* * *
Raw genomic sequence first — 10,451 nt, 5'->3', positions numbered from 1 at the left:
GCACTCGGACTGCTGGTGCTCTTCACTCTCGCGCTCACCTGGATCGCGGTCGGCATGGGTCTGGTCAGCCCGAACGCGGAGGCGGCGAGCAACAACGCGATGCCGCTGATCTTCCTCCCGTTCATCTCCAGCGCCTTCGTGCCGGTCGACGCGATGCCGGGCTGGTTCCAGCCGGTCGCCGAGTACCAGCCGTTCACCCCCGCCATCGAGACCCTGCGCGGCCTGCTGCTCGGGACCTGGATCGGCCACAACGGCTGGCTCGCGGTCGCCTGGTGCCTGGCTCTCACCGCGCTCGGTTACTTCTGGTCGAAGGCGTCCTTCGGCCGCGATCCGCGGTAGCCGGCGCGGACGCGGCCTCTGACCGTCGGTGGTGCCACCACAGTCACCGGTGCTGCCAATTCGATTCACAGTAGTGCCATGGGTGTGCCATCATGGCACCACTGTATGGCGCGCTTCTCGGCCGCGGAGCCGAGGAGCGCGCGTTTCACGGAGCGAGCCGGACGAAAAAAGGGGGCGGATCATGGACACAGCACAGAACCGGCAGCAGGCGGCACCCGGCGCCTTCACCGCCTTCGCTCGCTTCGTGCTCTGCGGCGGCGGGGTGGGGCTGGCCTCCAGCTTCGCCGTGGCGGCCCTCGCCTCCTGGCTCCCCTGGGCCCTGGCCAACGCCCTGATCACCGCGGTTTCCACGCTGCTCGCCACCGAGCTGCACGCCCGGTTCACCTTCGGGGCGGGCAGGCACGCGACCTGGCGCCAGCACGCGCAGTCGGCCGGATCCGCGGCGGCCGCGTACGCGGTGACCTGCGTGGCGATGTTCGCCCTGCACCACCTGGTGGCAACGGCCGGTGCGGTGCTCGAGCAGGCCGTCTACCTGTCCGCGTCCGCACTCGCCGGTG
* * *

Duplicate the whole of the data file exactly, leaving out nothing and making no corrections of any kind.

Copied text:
Raw genomic sequence first — 10,451 nt, 5'->3', positions numbered from 1 at the left:
GCACTCGGACTGCTGGTGCTCTTCACTCTCGCGCTCACCTGGATCGCGGTCGGCATGGGTCTGGTCAGCCCGAACGCGGAGGCGGCGAGCAACAACGCGATGCCGCTGATCTTCCTCCCGTTCATCTCCAGCGCCTTCGTGCCGGTCGACGCGATGCCGGGCTGGTTCCAGCCGGTCGCCGAGTACCAGCCGTTCACCCCCGCCATCGAGACCCTGCGCGGCCTGCTGCTCGGGACCTGGATCGGCCACAACGGCTGGCTCGCGGTCGCCTGGTGCCTGGCTCTCACCGCGCTCGGTTACTTCTGGTCGAAGGCGTCCTTCGGCCGCGATCCGCGGTAGCCGGCGCGGACGCGGCCTCTGACCGTCGGTGGTGCCACCACAGTCACCGGTGCTGCCAATTCGATTCACAGTAGTGCCATGGGTGTGCCATCATGGCACCACTGTATGGCGCGCTTCTCGGCCGCGGAGCCGAGGAGCGCGCGTTTCACGGAGCGAGCCGGACGAAAAAAGGGGGCGGATCATGGACACAGCACAGAACCGGCAGCAGGCGGCACCCGGCGCCTTCACCGCCTTCGCTCGCTTCGTGCTCTGCGGCGGCGGGGTGGGGCTGGCCTCCAGCTTCGCCGTGGCGGCCCTCGCCTCCTGGCTCCCCTGGGCCCTGGCCAACGCCCTGATCACCGCGGTTTCCACGCTGCTCGCCACCGAGCTGCACGCCCGGTTCACCTTCGGGGCGGGCAGGCACGCGACCTGGCGCCAGCACGCGCAGTCGGCCGGATCCGCGGCGGCCGCGTACGCGGTGACCTGCGTGGCGATGTTCGCCCTGCACCACCTGGTGGCAACGGCCGGTGCGGTGCTCGAGCAGGCCGTCTACCTGTCCGCGTCCGCACTCGCCGGTG